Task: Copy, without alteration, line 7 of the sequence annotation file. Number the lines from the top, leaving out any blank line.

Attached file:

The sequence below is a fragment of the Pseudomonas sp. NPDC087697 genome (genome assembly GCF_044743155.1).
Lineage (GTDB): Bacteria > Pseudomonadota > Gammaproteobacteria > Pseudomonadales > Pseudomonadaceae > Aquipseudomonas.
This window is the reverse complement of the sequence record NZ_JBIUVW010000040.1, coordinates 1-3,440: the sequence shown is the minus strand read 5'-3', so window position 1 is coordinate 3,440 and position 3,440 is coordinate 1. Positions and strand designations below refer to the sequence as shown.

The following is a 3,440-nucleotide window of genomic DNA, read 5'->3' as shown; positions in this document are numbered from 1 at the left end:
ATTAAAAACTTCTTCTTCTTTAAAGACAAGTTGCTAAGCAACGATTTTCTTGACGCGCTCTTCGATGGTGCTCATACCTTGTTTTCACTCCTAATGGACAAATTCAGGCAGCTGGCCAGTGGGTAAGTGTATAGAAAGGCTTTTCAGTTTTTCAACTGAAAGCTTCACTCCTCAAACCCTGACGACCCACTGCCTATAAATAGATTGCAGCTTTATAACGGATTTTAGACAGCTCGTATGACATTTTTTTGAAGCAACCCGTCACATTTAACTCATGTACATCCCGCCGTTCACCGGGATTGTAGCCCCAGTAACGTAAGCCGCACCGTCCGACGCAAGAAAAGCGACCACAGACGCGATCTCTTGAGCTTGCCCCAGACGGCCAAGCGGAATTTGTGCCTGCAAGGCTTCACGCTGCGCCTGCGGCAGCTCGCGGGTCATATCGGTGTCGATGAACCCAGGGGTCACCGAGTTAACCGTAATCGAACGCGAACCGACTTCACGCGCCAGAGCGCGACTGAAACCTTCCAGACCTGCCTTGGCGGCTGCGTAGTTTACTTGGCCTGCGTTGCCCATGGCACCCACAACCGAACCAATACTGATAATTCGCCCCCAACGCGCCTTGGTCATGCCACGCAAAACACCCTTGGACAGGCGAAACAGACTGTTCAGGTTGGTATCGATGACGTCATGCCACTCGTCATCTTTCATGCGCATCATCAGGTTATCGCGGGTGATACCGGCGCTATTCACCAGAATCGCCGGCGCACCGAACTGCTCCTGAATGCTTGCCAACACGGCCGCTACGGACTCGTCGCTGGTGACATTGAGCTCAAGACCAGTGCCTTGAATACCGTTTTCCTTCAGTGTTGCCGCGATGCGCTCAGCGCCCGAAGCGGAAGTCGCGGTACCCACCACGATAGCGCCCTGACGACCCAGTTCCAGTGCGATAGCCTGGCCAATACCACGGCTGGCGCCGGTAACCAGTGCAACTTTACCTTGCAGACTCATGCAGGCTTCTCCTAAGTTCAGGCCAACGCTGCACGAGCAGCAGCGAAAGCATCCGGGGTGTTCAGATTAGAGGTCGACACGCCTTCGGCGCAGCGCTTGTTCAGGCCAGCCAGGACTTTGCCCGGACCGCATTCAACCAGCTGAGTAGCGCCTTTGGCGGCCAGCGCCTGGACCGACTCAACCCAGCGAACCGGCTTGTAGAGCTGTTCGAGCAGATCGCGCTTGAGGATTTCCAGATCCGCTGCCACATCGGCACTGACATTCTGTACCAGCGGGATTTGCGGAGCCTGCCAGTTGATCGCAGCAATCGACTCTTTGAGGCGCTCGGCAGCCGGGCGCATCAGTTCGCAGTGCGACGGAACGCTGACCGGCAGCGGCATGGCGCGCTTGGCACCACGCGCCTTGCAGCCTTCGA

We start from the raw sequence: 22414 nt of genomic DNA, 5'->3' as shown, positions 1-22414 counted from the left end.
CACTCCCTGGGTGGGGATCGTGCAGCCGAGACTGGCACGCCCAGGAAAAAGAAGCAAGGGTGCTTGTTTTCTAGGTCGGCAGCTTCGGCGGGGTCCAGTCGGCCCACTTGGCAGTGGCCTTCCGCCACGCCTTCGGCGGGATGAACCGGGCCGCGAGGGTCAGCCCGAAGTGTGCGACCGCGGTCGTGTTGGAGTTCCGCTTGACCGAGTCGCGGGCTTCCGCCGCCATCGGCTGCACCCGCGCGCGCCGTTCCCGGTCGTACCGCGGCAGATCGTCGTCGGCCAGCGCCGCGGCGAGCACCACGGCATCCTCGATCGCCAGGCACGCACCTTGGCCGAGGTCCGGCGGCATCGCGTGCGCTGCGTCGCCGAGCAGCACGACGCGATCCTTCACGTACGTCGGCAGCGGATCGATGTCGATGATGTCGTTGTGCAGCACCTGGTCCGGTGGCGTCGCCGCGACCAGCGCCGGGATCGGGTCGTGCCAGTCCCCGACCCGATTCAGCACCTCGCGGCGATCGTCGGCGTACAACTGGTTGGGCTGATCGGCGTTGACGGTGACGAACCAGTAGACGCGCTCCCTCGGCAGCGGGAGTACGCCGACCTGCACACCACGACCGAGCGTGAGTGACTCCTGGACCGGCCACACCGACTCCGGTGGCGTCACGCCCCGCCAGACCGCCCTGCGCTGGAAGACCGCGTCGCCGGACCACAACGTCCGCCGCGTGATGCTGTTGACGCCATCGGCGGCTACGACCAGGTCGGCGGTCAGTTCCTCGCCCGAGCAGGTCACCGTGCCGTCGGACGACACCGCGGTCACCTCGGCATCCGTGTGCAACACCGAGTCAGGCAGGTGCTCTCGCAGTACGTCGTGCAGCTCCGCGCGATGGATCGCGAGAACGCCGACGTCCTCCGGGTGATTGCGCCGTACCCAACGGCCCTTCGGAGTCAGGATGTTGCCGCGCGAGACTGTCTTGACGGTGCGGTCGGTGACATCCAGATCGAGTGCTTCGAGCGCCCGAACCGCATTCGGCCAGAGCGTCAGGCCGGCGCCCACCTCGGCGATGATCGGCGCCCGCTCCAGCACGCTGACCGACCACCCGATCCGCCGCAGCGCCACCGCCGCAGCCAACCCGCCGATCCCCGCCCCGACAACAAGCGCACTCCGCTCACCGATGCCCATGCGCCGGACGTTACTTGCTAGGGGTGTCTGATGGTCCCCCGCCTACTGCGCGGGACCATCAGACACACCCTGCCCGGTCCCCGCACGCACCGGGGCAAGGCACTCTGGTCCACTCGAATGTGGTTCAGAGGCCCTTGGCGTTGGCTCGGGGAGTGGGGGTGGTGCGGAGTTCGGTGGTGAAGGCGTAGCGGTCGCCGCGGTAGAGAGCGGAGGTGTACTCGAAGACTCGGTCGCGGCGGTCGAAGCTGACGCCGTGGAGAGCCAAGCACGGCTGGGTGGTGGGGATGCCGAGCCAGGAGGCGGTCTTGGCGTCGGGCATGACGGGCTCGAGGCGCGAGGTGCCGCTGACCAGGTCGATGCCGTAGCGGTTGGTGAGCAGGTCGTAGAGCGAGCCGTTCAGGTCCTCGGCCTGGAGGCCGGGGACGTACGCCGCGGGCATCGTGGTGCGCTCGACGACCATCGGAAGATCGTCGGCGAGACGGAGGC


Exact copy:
CACTCCCTGGGTGGGGATCGTGCAGCCGAGACTGGCACGCCCAGGAAAAAGAAGCAAGGGTGCTTGTTTTCTAGGTCGGCAGCTTCGGCGGGGTCCAGTCGGCCCACTTGGCAGTGGCCTTCCGCCACGCCTTCGGCGGGATGAACCGGGCCGCGAGGGTCAGCCCGAAGTGTGCGACCGCGGTCGTGTTGGAGTTCCGCTTGACCGAGTCGCGGGCTTCCGCCGCCATCGGCTGCACCCGCGCGCGCCGTTCCCGGTCGTACCGCGGCAGATCGTCGTCGGCCAGCGCCGCGGCGAGCACCACGGCATCCTCGATCGCCAGGCACGCACCTTGGCCGAGGTCCGGCGGCATCGCGTGCGCTGCGTCGCCGAGCAGCACGACGCGATCCTTCACGTACGTCGGCAGCGGATCGATGTCGATGATGTCGTTGTGCAGCACCTGGTCCGGTGGCGTCGCCGCGACCAGCGCCGGGATCGGGTCGTGCCAGTCCCCGACCCGATTCAGCACCTCGCGGCGATCGTCGGCGTACAACTGGTTGGGCTGATCGGCGTTGACGGTGACGAACCAGTAGACGCGCTCCCTCGGCAGCGGGAGTACGCCGACCTGCACACCACGACCGAGCGTGAGTGACTCCTGGACCGGCCACACCGACTCCGGTGGCGTCACGCCCCGCCAGACCGCCCTGCGCTGGAAGACCGCGTCGCCGGACCACAACGTCCGCCGCGTGATGCTGTTGACGCCATCGGCGGCTACGACCAGGTCGGCGGTCAGTTCCTCGCCCGAGCAGGTCACCGTGCCGTCGGACGACACCGCGGTCACCTCGGCATCCGTGTGCAACACCGAGTCAGGCAGGTGCTCTCGCAGTACGTCGTGCAGCTCCGCGCGATGGATCGCGAGAACGCCGACGTCCTCCGGGTGATTGCGCCGTACCCAACGGCCCTTCGGAGTCAGGATGTTGCCGCGCGAGACTGTCTTGACGGTGCGGTCGGTGACATCCAGATCGAGTGCTTCGAGCGCCCGAACCGCATTCGGCCAGAGCGTCAGGCCGGCGCCCACCTCGGCGATGATCGGCGCCCGCTCCAGCACGCTGACCGACCACCCGATCCGCCGCAGCGCCACCGCCGCAGCCAACCCGCCGATCCCCGCCCCGACAACAAGCGCACTCCGCTCACCGATGCCCATGCGCCGGACGTTACTTGCTAGGGGTGTCTGATGGTCCCCCGCCTACTGCGCGGGACCATCAGACACACCCTGCCCGGTCCCCGCACGCACCGGGGCAAGGCACTCTGGTCCACTCGAATGTGGTTCAGAGGCCCTTGGCGTTGGCTCGGGGAGTGGGGGTGGTGCGGAGTTCGGTGGTGAAGGCGTAGCGGTCGCCGCGGTAGAGAGCGGAGGTGTACTCGAAGACTCGGTCGCGGCGGTCGAAGCTGACGCCGTGGAGAGCCAAGCACGGCTGGGTGGTGGGGATGCCGAGCCAGGAGGCGGTCTTGGCGTCGGGCATGACGGGCTCGAGGCGCGAGGTGCCGCTGACCAGGTCGATGCCGTAGCGGTTGGTGAGCAGGTCGTAGAGCGAGCCGTTCAGGTCCTCGGCCTGGAGGCCGGGGACGTACGCCGCGGGCATCGTGGTGCGCTCGACGACCATCGGAAGATCGTCGGCGAGACGGAGGC